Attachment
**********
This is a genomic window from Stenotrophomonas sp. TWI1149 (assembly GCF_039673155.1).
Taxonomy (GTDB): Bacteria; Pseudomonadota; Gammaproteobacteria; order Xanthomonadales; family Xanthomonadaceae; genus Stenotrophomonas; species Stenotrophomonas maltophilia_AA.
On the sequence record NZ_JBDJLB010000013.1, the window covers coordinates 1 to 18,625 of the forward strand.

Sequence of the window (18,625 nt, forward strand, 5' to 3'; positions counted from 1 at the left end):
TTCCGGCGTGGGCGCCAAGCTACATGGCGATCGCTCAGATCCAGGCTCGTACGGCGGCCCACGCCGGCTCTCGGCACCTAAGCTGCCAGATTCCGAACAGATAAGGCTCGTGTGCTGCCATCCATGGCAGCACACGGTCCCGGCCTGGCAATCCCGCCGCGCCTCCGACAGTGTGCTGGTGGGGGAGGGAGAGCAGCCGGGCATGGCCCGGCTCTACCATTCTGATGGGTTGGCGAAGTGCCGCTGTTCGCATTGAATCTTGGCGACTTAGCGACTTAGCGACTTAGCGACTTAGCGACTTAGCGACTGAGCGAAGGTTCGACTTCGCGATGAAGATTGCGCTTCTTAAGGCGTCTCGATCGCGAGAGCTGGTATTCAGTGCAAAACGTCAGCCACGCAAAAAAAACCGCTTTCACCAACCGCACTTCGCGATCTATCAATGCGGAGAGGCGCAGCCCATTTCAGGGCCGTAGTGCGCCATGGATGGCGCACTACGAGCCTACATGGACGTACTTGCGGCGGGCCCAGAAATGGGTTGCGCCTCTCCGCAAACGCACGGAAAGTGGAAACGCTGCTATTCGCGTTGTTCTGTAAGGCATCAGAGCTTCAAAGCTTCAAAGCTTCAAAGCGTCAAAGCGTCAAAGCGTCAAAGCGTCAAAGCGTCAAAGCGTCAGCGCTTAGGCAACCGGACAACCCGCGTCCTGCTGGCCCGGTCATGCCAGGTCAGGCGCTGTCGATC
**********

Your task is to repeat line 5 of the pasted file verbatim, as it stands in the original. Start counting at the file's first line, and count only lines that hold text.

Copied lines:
TTCCGGCGTGGGCGCCAAGCTACATGGCGATCGCTCAGATCCAGGCTCGTACGGCGGCCCACGCCGGCTCTCGGCACCTAAGCTGCCAGATTCCGAACAGATAAGGCTCGTGTGCTGCCATCCATGGCAGCACACGGTCCCGGCCTGGCAATCCCGCCGCGCCTCCGACAGTGTGCTGGTGGGGGAGGGAGAGCAGCCGGGCATGGCCCGGCTCTACCATTCTGATGGGTTGGCGAAGTGCCGCTGTTCGCATTGAATCTTGGCGACTTAGCGACTTAGCGACTTAGCGACTTAGCGACTTAGCGACTGAGCGAAGGTTCGACTTCGCGATGAAGATTGCGCTTCTTAAGGCGTCTCGATCGCGAGAGCTGGTATTCAGTGCAAAACGTCAGCCACGCAAAAAAAACCGCTTTCACCAACCGCACTTCGCGATCTATCAATGCGGAGAGGCGCAGCCCATTTCAGGGCCGTAGTGCGCCATGGATGGCGCACTACGAGCCTACATGGACGTACTTGCGGCGGGCCCAGAAATGGGTTGCGCCTCTCCGCAAACGCACGGAAAGTGGAAACGCTGCTATTCGCGTTGTTCTGTAAGGCATCAGAGCTTCAAAGCTTCAAAGCTTCAAAGCGTCAAAGCGTCAAAGCGTCAAAGCGTCAAAGCGTCAAAGCGTCAGCGCTTAGGCAACCGGACAACCCGCGTCCTGCTGGCCCGGTCATGCCAGGTCAGGCGCTGTCGATC